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This is when a character is decked out in an outfit that blends in seamlessly with the wallpaper or furniture upholstery, to the point they're either invisible or seem like a (not giant holographic) floating head and hands. Why are they wearing such a bizarre get up? They may have gotten the shirt/dress as a horribly tacky gift, worn a normal article of clothing and through sheer random chance end up in a place that they blend in to. Or they may be Crazy Prepared and created the outfit/camo paint combo from scratch precisely to blend in to the background.
- There's an American ad for an antidepressant that utilizes this.
- Onizuka pulls such a camouflage off in Great Teacher Onizuka during a paintball battle on school grounds.
- Sangre, the main character disguises herself in granite paint, to appear as part of a statue to infiltrate a noble art event.
- In Addams Family Values, Wednesday does this, face paint included, to spy on the babysitter/black widow.
- In Garden State, this is a gift to Andrew from his aunt, who proudly says she had sewn it herself from leftover wallpaper.
- The stoned girl in Lock, Stock and Two Smoking Barrels, whose outfit blends perfectly into the couch upon which she passed out.
- In the movie Toys, a few of Patrick's outfits are used to help him achieve this.
- On The Muppet Movie, the psychedelic paint job the Electric Mayhem gives Fozzie's Studebaker serendipitously matches a billboard for soda, enabling Kermit and Fozzie to elude Doc Hopper.
- Done by the killer in the remake of When a Stranger Calls.
- Done by Holmes in Sherlock Holmes: Game of Shadows. And once again at the end..
- Immortals (2011) Athena does this her naked body painted as a statue.
- Played for horror in The Yellow Wallpaper, at the end of which the narrator tries to disguise herself by rubbing up against the wallpaper, trying to incorporate herself in its pattern. Earlier, she thought she saw other women hiding in the paper.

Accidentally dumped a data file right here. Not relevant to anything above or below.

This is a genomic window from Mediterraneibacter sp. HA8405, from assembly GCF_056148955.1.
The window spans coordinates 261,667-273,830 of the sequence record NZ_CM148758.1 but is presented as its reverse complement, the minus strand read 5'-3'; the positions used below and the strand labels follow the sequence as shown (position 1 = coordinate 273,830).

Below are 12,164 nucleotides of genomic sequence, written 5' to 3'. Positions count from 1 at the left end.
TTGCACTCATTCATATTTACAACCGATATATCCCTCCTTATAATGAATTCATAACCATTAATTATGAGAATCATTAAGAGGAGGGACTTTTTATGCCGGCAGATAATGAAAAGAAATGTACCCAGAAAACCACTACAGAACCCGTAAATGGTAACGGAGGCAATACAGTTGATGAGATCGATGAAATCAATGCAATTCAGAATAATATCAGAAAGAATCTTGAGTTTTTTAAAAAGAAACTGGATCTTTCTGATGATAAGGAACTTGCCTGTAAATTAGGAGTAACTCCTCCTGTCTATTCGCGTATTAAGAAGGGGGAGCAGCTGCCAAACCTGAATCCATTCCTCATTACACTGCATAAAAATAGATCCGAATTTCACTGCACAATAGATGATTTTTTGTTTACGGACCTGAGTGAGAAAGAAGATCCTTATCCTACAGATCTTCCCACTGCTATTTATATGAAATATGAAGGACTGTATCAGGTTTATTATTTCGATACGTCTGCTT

- Played for laughs in a French And Saunders sketch parodying some current Costume Drama. Part of a pair of curtains turn out to be our heroines' voluminous dresses.
- Once on Hercules: The Legendary Journeys Iolaus hid from some Mooks by covering himself in mud and lying down, blending in with the mud patch which the mooks ran through while looking for him.
- Inverted in one episode of Home Improvement, when Tim pranks Al on Tool Time by wheeling out a portable wall decorated to resemble Al's plaid shirt, work pants, and tool belt, and then pretends he can't see Al when he walks in front of it.
- Recurring trope in Arrested Development. Tobias, as an understudy for the Blue Man Group, is constantly camouflaged against blue backgrounds. A notable incident is when Lucille hits Tobias with her car because she cannot see him against the blue sky. Tobias is also seen painting himself in his wife's 'diamond encrusted lotion' to camouflage himself against a glitter background.
- Titus: In one of the flashbacks of Titus's childhood, Titus hides his brother Dave from his dad by painting him to match the wall. When Titus's dad comes looking for Dave, Titus tells him that Dave joined the circus. Dave blows his cover by coming out of the wall and asking, "Can I be the fat lady?"
- Mrs. Goadion from This Is Jinsy wears a dress that blends into the background of her hut, leaving her looking much like a floating head.
- One version of the music video for OK Go's "Do What You Want" takes this to extremes, with the entire band in such a get-up.
- A Far Side comic has a woman wearing a flowered dress in a room full of a flower motif, and she's spared when a monster comes in an eats her husband, who stands out in his striped shirt, while she's practically invisible, thanks to her "camouflage".
- Similar to some of the Western Animation examples, one Krazy Kat strip featured a lecturer demonstrating Krazy's natural camouflage by having him/her stand against a black background. (Ignatz gives Krazy a bottle of milk to ruin the lecture; the lecturer retaliates by giving Krazy a bottle of ink to drink.)
- A recent PSA uses people blending into the background this way as an analogy for clinical depression.
- In a rare serious example, the entire point of the Octocamo in Metal Gear Solid 4 Guns of the Patriots is to do this.
- On Futurama, Leela criticizes bureaucrats as pencil pushers who just blend into the walls. Camera turns to Hermes, who happens to be wearing a shirt the exact same color as the wall behind it.
- In one Screwy Squirrel cartoon, Screwy paints a barn wall white, then paints himself white as well to appear invisible and hit the dog chasing him with a bat.
- In his first cartoon, "The Pink Phink," (which also won an Academy Award) The Pink Panther hides by standing against a wall painted pink.
- Caesar's spy in the animated Asterix and Cleopatra. Didn't use such camouflage in the book.
- In the Classic Disney Short "Tiger Trouble", the tiger's natural camouflage is parodied by making it invisible in front of a thicket of bamboo.
- In a Looney Tunes documentary-style short which features animals, a chameleon blends with many colors. But froze when he approaches plaid. He breaks down and shout that he can't do it.
- Chinese artist Liu Bolin.
- The US Army ACU Uniform.
- Invoked by Banksy at his 2006 "Barely Legal" exhibit in Los Angeles.